TEENAGE pregnancies plummeted by more than 50 per cent in the Greater Glasgow and Clyde area between 2008 and 2017.

According to latest statistics, a total of 914 teenage pregnancies were recorded by the health board in 2017, compared to 1,934 in 2008.

The number of girls under-16 who became pregnant also decreased dramatically in that time, with the figure at 40 in 2017 compared to 142 in 2008.

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A teenage pregnancy, meaning a woman under the age of 20, refers to the conception itself, regardless of whether the woman went on to deliver or terminate.

Across Scotland in 2017, teenage pregnancy rates fell to their lowest level since reporting began in 1994 while rates decreased for the 10th consecutive year from 31.7 per 1,000 women in 2016, to 30.2 in 2017.

The ISD study also found the absolute gap in teenage pregnancy between the most and least deprived areas is narrowing. While rates have reduced across all levels of deprivation in recent years, rates in the most deprived areas have fallen more.

Public Health Minister Joe FitzPatrick said: “I’m particularly pleased that the gap in teenage pregnancy rates between the most and least deprived areas is narrowing.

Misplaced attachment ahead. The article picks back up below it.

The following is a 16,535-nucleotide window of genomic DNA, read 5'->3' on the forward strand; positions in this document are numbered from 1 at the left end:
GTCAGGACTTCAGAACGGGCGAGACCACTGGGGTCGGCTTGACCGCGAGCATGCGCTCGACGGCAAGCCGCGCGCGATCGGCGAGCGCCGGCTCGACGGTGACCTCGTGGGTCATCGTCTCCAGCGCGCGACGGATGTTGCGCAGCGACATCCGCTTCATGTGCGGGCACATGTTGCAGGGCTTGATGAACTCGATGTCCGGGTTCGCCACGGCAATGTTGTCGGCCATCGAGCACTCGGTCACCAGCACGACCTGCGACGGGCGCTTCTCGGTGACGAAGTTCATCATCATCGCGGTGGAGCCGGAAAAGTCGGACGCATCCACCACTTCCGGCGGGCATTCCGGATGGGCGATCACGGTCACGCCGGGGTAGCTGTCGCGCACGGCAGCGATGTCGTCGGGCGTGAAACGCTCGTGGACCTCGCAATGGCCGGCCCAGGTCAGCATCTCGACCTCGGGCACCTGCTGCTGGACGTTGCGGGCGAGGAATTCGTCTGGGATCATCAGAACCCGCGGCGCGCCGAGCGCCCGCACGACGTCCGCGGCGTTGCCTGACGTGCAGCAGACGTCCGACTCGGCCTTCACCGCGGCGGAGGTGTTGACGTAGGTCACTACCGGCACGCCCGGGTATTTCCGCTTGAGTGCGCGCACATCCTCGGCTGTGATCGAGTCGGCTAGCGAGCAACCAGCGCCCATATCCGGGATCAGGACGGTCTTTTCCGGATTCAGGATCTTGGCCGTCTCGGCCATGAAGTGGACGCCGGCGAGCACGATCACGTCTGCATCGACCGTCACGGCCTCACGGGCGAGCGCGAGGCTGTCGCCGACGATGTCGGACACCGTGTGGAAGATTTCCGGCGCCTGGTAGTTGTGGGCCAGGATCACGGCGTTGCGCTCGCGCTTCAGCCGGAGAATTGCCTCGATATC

“We have taken significant action in this area and are working with partners to further support young people around both pregnancy and parenthood.

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“This includes the introduction of our Pregnancy and Parenthood in Young People Strategy in 2016, which aims to address the cycle of deprivation associated with pregnancy in young people and ensure services put young people at the centre of decision-making.”

It was discovered teenagers from the most deprived areas are more likely to deliver than to terminate their pregnancy, while teens from the least deprived areas are more likely to terminate. 

In 2017, the percentage of teenage pregnancies which ended in termination was the highest since reporting began at 45 per cent.